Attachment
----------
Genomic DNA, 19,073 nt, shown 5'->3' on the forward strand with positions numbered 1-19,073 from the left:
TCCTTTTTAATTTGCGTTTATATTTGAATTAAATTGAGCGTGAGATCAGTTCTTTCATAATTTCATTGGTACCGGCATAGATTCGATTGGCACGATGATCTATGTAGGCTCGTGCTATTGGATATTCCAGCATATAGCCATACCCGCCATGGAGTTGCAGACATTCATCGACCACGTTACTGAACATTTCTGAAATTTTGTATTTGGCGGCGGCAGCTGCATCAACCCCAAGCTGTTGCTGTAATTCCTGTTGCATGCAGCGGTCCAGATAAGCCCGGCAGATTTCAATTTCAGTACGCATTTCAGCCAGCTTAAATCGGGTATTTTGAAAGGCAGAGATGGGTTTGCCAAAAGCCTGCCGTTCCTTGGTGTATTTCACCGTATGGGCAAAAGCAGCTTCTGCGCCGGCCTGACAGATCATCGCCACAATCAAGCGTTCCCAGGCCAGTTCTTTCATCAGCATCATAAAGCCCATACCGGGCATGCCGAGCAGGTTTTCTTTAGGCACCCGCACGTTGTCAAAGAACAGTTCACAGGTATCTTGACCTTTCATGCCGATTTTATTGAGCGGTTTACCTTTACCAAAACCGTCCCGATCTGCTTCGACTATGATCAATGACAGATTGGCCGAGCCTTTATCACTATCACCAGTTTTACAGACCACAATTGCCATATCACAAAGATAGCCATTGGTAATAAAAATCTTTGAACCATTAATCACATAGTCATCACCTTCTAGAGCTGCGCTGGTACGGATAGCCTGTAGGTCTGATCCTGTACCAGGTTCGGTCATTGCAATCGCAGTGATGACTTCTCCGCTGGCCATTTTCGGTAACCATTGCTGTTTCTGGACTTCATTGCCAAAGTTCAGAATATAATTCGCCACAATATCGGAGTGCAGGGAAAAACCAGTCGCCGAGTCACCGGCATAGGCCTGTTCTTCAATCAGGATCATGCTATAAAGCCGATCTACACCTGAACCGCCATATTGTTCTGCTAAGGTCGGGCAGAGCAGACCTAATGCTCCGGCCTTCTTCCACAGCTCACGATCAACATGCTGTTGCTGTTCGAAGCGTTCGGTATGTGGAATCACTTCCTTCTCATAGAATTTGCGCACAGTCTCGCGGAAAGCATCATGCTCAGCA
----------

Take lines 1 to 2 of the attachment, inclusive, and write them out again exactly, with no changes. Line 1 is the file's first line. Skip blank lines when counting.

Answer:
Genomic DNA, 19,073 nt, shown 5'->3' on the forward strand with positions numbered 1-19,073 from the left:
TCCTTTTTAATTTGCGTTTATATTTGAATTAAATTGAGCGTGAGATCAGTTCTTTCATAATTTCATTGGTACCGGCATAGATTCGATTGGCACGATGATCTATGTAGGCTCGTGCTATTGGATATTCCAGCATATAGCCATACCCGCCATGGAGTTGCAGACATTCATCGACCACGTTACTGAACATTTCTGAAATTTTGTATTTGGCGGCGGCAGCTGCATCAACCCCAAGCTGTTGCTGTAATTCCTGTTGCATGCAGCGGTCCAGATAAGCCCGGCAGATTTCAATTTCAGTACGCATTTCAGCCAGCTTAAATCGGGTATTTTGAAAGGCAGAGATGGGTTTGCCAAAAGCCTGCCGTTCCTTGGTGTATTTCACCGTATGGGCAAAAGCAGCTTCTGCGCCGGCCTGACAGATCATCGCCACAATCAAGCGTTCCCAGGCCAGTTCTTTCATCAGCATCATAAAGCCCATACCGGGCATGCCGAGCAGGTTTTCTTTAGGCACCCGCACGTTGTCAAAGAACAGTTCACAGGTATCTTGACCTTTCATGCCGATTTTATTGAGCGGTTTACCTTTACCAAAACCGTCCCGATCTGCTTCGACTATGATCAATGACAGATTGGCCGAGCCTTTATCACTATCACCAGTTTTACAGACCACAATTGCCATATCACAAAGATAGCCATTGGTAATAAAAATCTTTGAACCATTAATCACATAGTCATCACCTTCTAGAGCTGCGCTGGTACGGATAGCCTGTAGGTCTGATCCTGTACCAGGTTCGGTCATTGCAATCGCAGTGATGACTTCTCCGCTGGCCATTTTCGGTAACCATTGCTGTTTCTGGACTTCATTGCCAAAGTTCAGAATATAATTCGCCACAATATCGGAGTGCAGGGAAAAACCAGTCGCCGAGTCACCGGCATAGGCCTGTTCTTCAATCAGGATCATGCTATAAAGCCGATCTACACCTGAACCGCCATATTGTTCTGCTAAGGTCGGGCAGAGCAGACCTAATGCTCCGGCCTTCTTCCACAGCTCACGATCAACATGCTGTTGCTGTTCGAAGCGTTCGGTATGTGGAATCACTTCCTTCTCATAGAATTTGCGCACAGTCTCGCGGAAAGCATCATGCTCAGCA